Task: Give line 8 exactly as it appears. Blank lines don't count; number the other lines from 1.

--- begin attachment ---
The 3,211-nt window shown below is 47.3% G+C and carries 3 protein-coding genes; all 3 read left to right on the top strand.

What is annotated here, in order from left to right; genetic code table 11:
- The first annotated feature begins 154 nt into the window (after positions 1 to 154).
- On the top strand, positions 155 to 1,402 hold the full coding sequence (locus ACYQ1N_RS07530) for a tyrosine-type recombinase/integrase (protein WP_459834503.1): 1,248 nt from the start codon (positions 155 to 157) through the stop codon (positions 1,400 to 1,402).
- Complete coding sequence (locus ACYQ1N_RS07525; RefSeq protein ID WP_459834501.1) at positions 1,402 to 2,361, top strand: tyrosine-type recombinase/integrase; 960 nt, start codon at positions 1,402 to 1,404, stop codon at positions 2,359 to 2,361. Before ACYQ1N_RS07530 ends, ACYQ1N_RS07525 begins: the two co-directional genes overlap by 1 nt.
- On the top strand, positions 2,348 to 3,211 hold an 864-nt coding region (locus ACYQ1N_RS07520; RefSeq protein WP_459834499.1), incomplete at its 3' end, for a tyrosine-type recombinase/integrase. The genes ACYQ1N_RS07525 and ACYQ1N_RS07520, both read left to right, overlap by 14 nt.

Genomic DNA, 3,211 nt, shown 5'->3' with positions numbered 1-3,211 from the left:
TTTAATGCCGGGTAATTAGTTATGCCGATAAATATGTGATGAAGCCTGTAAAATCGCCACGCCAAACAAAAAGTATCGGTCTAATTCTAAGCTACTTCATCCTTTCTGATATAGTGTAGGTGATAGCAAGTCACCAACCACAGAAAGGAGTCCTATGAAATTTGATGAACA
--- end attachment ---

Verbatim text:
TTTAATGCCGGGTAATTAGTTATGCCGATAAATATGTGATGAAGCCTGTAAAATCGCCACGCCAAACAAAAAGTATCGGTCTAATTCTAAGCTACTTCATCCTTTCTGATATAGTGTAGGTGATAGCAAGTCACCAACCACAGAAAGGAGTCCTATGAAATTTGATGAACA